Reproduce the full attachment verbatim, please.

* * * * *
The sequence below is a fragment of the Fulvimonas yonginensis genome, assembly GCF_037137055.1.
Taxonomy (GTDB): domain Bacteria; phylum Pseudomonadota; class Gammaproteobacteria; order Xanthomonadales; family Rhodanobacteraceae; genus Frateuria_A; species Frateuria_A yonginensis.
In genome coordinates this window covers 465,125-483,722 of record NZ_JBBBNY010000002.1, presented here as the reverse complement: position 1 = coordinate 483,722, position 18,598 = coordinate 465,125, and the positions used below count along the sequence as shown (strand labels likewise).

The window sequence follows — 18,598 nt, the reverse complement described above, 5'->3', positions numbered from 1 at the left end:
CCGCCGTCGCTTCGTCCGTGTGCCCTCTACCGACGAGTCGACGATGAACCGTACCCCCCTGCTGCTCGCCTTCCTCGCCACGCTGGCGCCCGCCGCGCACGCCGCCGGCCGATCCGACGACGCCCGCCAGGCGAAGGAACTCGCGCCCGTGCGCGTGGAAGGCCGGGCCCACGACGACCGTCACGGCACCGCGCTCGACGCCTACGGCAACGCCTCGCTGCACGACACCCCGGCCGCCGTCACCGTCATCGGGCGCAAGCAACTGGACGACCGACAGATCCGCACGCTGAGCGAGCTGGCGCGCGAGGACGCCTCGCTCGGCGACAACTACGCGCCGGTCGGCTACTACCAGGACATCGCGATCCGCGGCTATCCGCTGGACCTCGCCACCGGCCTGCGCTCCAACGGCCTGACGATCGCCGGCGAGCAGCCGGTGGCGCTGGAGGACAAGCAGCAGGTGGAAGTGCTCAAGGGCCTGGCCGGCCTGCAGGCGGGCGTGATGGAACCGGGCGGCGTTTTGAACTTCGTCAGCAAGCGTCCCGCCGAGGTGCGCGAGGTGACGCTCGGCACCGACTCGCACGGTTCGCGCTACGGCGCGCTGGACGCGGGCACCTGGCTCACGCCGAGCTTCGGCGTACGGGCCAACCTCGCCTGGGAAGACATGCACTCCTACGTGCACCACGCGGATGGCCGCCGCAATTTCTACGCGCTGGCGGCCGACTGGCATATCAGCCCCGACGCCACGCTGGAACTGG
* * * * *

The sequence below is a fragment of the Fulvimonas yonginensis genome, assembly GCF_037137055.1.
Taxonomy (GTDB): domain Bacteria; phylum Pseudomonadota; class Gammaproteobacteria; order Xanthomonadales; family Rhodanobacteraceae; genus Frateuria_A; species Frateuria_A yonginensis.
In genome coordinates this window covers 465,125-483,722 of record NZ_JBBBNY010000002.1, presented here as the reverse complement: position 1 = coordinate 483,722, position 18,598 = coordinate 465,125, and the positions used below count along the sequence as shown (strand labels likewise).

The window sequence follows — 18,598 nt, the reverse complement described above, 5'->3', positions numbered from 1 at the left end:
CCGCCGTCGCTTCGTCCGTGTGCCCTCTACCGACGAGTCGACGATGAACCGTACCCCCCTGCTGCTCGCCTTCCTCGCCACGCTGGCGCCCGCCGCGCACGCCGCCGGCCGATCCGACGACGCCCGCCAGGCGAAGGAACTCGCGCCCGTGCGCGTGGAAGGCCGGGCCCACGACGACCGTCACGGCACCGCGCTCGACGCCTACGGCAACGCCTCGCTGCACGACACCCCGGCCGCCGTCACCGTCATCGGGCGCAAGCAACTGGACGACCGACAGATCCGCACGCTGAGCGAGCTGGCGCGCGAGGACGCCTCGCTCGGCGACAACTACGCGCCGGTCGGCTACTACCAGGACATCGCGATCCGCGGCTATCCGCTGGACCTCGCCACCGGCCTGCGCTCCAACGGCCTGACGATCGCCGGCGAGCAGCCGGTGGCGCTGGAGGACAAGCAGCAGGTGGAAGTGCTCAAGGGCCTGGCCGGCCTGCAGGCGGGCGTGATGGAACCGGGCGGCGTTTTGAACTTCGTCAGCAAGCGTCCCGCCGAGGTGCGCGAGGTGACGCTCGGCACCGACTCGCACGGTTCGCGCTACGGCGCGCTGGACGCGGGCACCTGGCTCACGCCGAGCTTCGGCGTACGGGCCAACCTCGCCTGGGAAGACATGCACTCCTACGTGCACCACGCGGATGGCCGCCGCAATTTCTACGCGCTGGCGGCCGACTGGCATATCAGCCCCGACGCCACGCTGGAACTGG